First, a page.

It was an excellent weekend of exploration.  We returned to Kingston a bit sunburned, and with a very dusty (but not damaged) car.  I now understand why everyone says that the eastern part of Jamaica is so beautiful, but as an official Montegonian, I still say west is best!

Thursday, 6 September 2012

In which I am a domestic goddess...

Okay, okay, I am not exactly queen of hearth and home.  But this past week, I washed the floors, hosted two sets of guests (which entailed a lot of laundry, but great company) and made a pie!

As I may have mentioned before, there are a number of fruit bearing trees in the Racquet Club where I live, including orange, ackee, soursop, avocado (known locally as pear), guinep, and limes.  I’ve been collecting limes for using in drinks, water, and salads for a while now, but last week I thought I would try to make a key lime pie.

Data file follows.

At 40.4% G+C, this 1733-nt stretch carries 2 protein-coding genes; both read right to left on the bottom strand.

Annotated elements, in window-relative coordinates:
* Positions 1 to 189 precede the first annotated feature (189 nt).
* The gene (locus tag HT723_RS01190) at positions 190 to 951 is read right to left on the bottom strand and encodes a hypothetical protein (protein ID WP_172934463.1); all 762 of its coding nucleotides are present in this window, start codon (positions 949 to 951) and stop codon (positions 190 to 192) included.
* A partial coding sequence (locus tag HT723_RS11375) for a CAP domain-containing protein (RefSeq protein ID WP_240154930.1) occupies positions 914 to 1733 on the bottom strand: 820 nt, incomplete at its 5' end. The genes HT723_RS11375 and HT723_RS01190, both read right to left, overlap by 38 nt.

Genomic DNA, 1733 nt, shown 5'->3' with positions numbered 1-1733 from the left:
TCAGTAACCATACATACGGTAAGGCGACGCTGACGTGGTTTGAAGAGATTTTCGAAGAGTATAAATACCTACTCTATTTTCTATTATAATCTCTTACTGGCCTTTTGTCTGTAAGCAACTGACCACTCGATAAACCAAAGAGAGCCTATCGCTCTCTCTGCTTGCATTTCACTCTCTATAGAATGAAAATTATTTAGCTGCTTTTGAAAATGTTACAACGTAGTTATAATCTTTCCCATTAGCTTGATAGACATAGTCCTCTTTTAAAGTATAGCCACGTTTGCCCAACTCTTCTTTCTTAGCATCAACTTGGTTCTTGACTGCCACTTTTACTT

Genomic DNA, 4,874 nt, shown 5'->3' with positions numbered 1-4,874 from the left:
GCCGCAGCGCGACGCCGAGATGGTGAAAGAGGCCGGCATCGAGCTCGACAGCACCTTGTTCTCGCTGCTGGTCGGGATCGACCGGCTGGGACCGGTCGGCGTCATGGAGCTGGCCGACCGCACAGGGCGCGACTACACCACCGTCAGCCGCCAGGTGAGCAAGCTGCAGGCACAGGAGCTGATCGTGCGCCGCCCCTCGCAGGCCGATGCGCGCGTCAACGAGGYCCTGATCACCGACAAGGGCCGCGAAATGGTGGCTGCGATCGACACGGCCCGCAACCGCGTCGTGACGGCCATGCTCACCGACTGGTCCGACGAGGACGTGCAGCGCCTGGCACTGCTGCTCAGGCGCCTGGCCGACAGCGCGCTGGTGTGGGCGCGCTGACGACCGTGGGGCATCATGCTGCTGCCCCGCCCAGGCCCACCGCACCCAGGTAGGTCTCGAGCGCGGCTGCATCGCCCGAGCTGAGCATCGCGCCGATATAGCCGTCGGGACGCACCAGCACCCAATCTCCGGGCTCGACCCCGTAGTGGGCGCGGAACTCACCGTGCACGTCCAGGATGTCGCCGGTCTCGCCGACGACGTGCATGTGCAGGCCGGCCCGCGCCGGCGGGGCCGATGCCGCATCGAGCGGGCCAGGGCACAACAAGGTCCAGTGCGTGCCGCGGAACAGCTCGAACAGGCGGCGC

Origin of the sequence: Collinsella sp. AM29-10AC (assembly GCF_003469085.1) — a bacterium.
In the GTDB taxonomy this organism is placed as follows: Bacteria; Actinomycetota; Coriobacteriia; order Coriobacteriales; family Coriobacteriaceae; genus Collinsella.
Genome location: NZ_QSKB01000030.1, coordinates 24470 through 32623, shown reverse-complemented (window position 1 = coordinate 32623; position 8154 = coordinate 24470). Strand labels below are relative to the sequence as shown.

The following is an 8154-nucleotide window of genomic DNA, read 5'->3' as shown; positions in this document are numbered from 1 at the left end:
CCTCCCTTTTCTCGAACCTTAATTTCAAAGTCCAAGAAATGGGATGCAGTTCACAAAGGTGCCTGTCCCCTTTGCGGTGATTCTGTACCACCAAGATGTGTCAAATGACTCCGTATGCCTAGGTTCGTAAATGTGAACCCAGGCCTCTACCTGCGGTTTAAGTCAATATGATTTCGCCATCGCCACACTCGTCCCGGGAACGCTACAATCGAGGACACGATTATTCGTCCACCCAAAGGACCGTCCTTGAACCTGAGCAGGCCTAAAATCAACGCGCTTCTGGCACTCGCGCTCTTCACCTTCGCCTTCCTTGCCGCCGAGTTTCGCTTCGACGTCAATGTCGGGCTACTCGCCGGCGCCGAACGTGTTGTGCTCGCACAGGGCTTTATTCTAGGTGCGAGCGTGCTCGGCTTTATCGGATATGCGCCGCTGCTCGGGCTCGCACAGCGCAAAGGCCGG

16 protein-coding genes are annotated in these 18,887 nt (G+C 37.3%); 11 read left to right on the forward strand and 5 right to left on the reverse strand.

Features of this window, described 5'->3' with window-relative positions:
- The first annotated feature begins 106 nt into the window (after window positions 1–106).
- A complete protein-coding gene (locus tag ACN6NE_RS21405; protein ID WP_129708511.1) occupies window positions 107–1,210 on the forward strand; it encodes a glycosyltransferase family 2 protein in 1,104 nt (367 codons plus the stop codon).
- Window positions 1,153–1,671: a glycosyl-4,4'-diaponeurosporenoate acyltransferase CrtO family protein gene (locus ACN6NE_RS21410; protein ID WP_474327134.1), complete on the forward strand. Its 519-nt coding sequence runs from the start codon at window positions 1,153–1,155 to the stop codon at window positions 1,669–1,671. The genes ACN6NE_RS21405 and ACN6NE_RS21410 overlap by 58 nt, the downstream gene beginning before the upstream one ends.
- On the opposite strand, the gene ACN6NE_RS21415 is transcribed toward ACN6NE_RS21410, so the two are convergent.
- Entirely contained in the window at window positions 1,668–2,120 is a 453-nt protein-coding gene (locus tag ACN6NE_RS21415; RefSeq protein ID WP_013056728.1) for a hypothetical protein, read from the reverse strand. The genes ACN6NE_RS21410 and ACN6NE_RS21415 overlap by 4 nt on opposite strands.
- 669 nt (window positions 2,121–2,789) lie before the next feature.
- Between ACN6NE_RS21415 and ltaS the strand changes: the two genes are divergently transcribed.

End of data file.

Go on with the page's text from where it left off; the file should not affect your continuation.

Now, using recipe “Key Lime Pie VI” from, there were only 4 ingredients, so I thought pie making was going to be easy. I went out to the tree to pick some limes...

If you look into the bottom of the pool, you can see limes sitting there now.  They fall off the tree and roll in the pool.  So far, it still has a chlorine flavour.

See the lime in the centre of this picture?  Ah ha!  Harder then you'd think, no?  Plus, lime trees have pokey thorns, which you can't see at all in this picture.

Entitled "limes", will sell for millions of dollars (ha!)
Trying to zest something smaller than a golf ball is harder than it looks.  I zested about 20 of them, then used my handy dandy lime juicer to squeeze 3/4 cup juice until - AAAAARRRGGGG - I knocked the lime juice cup over and spilled lime juice all down the counter and onto the floor and all over me.  The only saving grace was that it smelled really good when I was cleaning it up, but my shoes stuck to the floor almost immediately.